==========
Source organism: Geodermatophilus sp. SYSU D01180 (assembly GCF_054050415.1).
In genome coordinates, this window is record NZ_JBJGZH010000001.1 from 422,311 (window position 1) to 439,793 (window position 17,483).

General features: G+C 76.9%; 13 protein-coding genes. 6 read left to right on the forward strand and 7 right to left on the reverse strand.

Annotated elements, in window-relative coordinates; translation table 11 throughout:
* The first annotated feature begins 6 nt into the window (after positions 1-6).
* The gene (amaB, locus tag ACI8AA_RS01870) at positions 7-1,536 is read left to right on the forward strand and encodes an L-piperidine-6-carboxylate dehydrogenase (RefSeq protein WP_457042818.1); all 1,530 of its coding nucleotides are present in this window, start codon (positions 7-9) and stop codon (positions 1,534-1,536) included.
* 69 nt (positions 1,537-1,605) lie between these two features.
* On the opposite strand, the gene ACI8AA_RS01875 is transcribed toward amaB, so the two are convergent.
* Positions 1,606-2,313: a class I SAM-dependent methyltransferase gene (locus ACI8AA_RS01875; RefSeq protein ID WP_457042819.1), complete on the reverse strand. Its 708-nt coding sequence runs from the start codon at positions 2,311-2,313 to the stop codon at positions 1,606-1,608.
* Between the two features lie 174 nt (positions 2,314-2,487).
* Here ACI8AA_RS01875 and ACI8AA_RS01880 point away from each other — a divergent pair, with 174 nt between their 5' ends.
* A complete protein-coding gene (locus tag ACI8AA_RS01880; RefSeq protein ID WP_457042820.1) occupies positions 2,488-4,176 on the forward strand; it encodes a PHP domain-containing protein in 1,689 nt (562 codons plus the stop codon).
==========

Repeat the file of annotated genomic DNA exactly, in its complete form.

Source organism: Geodermatophilus sp. SYSU D01180 (assembly GCF_054050415.1).
In genome coordinates, this window is record NZ_JBJGZH010000001.1 from 422,311 (window position 1) to 439,793 (window position 17,483).

General features: G+C 76.9%; 13 protein-coding genes. 6 read left to right on the forward strand and 7 right to left on the reverse strand.

Annotated elements, in window-relative coordinates; translation table 11 throughout:
* The first annotated feature begins 6 nt into the window (after positions 1-6).
* The gene (amaB, locus tag ACI8AA_RS01870) at positions 7-1,536 is read left to right on the forward strand and encodes an L-piperidine-6-carboxylate dehydrogenase (RefSeq protein WP_457042818.1); all 1,530 of its coding nucleotides are present in this window, start codon (positions 7-9) and stop codon (positions 1,534-1,536) included.
* 69 nt (positions 1,537-1,605) lie between these two features.
* On the opposite strand, the gene ACI8AA_RS01875 is transcribed toward amaB, so the two are convergent.
* Positions 1,606-2,313: a class I SAM-dependent methyltransferase gene (locus ACI8AA_RS01875; RefSeq protein ID WP_457042819.1), complete on the reverse strand. Its 708-nt coding sequence runs from the start codon at positions 2,311-2,313 to the stop codon at positions 1,606-1,608.
* Between the two features lie 174 nt (positions 2,314-2,487).
* Here ACI8AA_RS01875 and ACI8AA_RS01880 point away from each other — a divergent pair, with 174 nt between their 5' ends.
* A complete protein-coding gene (locus tag ACI8AA_RS01880; RefSeq protein ID WP_457042820.1) occupies positions 2,488-4,176 on the forward strand; it encodes a PHP domain-containing protein in 1,689 nt (562 codons plus the stop codon).